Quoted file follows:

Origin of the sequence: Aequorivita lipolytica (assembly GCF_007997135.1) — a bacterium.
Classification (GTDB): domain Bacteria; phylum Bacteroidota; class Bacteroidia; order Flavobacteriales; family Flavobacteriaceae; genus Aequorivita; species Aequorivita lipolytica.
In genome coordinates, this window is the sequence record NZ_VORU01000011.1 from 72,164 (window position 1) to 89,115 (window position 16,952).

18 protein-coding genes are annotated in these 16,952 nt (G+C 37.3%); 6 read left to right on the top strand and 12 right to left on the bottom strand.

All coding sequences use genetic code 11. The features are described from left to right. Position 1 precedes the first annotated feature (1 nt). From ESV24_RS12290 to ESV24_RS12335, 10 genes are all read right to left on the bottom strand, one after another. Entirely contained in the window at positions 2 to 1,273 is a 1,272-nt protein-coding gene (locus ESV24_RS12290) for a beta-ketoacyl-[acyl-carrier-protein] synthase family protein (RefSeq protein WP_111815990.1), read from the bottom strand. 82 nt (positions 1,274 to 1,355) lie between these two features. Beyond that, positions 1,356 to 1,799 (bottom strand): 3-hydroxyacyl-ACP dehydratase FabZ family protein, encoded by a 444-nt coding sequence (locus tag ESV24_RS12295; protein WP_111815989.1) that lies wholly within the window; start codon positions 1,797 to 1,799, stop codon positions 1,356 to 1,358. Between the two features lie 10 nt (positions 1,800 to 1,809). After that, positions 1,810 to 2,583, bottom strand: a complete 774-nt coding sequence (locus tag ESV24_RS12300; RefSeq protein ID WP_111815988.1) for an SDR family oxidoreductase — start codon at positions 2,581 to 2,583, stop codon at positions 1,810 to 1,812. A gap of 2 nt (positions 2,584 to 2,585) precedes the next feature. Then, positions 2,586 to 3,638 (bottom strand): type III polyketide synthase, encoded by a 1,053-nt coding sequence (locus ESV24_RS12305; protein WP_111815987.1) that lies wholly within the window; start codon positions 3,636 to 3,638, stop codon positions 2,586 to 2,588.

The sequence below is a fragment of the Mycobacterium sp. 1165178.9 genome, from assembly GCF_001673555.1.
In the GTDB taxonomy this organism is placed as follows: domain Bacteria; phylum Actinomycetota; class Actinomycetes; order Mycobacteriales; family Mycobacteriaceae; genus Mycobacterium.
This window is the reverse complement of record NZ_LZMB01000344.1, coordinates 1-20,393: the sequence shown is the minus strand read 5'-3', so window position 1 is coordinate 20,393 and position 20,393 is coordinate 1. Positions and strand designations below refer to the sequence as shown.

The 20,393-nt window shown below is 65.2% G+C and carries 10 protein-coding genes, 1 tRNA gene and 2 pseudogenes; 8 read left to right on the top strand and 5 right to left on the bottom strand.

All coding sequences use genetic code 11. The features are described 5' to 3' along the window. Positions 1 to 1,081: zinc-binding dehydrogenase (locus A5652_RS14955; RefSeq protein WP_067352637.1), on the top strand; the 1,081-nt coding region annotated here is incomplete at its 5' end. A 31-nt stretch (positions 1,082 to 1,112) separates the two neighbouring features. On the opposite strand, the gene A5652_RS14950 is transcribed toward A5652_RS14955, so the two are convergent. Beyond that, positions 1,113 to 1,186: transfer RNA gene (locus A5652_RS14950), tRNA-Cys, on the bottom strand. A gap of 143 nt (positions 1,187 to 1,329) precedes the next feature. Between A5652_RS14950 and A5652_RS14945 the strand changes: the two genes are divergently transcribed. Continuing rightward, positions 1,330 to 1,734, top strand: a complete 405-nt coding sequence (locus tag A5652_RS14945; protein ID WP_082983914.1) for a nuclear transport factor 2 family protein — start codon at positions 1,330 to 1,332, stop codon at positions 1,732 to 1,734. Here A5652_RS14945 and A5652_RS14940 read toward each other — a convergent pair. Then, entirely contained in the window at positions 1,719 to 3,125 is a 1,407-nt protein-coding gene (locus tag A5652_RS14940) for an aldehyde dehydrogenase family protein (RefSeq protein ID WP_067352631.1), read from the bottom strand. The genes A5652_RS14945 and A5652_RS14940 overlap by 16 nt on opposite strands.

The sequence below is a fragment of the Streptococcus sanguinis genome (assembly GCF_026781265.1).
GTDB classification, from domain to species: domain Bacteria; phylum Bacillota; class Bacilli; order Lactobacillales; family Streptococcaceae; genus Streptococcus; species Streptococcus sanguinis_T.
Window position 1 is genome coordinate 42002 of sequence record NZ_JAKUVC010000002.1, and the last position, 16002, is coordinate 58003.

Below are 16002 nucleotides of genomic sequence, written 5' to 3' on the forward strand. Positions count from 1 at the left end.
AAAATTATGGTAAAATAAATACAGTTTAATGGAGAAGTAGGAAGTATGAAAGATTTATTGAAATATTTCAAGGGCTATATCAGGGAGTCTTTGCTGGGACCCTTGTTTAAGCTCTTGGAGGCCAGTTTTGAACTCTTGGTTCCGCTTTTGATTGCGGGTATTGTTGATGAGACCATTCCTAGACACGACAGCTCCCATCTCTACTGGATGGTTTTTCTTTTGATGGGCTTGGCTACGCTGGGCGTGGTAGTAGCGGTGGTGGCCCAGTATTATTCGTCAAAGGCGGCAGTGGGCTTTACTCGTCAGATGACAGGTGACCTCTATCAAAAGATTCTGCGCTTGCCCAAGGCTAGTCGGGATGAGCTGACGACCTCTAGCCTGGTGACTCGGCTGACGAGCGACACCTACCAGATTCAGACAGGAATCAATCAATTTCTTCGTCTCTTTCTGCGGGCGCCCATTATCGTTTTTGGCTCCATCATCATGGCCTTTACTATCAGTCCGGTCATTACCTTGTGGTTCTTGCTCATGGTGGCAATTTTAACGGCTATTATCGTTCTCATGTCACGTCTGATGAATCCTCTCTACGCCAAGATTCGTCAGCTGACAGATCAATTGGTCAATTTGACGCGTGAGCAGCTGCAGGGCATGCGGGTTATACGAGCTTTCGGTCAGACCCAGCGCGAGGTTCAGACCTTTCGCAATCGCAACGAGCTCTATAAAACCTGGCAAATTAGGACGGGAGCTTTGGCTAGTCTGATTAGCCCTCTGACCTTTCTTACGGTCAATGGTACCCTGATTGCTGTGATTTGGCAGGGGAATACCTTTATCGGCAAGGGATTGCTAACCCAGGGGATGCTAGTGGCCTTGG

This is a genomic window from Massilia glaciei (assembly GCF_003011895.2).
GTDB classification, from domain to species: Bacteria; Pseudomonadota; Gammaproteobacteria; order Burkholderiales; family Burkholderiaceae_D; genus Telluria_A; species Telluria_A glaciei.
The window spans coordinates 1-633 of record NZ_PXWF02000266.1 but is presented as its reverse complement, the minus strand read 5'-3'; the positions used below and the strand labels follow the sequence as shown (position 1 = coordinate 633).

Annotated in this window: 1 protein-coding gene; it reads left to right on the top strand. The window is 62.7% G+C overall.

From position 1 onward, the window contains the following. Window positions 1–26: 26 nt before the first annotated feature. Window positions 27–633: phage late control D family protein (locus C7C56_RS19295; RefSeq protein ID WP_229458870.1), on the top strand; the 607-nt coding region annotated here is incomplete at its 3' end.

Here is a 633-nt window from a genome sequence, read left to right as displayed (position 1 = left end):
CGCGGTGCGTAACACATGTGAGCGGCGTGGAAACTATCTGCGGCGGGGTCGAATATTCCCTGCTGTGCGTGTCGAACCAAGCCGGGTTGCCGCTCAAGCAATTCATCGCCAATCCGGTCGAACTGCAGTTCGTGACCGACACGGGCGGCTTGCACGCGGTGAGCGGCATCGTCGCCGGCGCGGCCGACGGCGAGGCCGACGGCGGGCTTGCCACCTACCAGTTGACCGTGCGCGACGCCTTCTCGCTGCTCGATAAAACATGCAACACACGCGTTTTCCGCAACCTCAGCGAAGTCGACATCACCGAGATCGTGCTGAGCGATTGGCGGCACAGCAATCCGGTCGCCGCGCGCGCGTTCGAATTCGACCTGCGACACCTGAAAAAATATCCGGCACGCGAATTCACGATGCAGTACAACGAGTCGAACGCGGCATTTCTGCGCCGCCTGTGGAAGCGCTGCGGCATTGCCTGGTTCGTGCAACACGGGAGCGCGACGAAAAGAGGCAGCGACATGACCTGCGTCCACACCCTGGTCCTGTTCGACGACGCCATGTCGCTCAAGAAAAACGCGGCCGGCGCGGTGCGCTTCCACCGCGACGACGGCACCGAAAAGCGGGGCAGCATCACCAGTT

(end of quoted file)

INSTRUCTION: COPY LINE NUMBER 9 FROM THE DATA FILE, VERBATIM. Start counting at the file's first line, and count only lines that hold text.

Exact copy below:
The 20,393-nt window shown below is 65.2% G+C and carries 10 protein-coding genes, 1 tRNA gene and 2 pseudogenes; 8 read left to right on the top strand and 5 right to left on the bottom strand.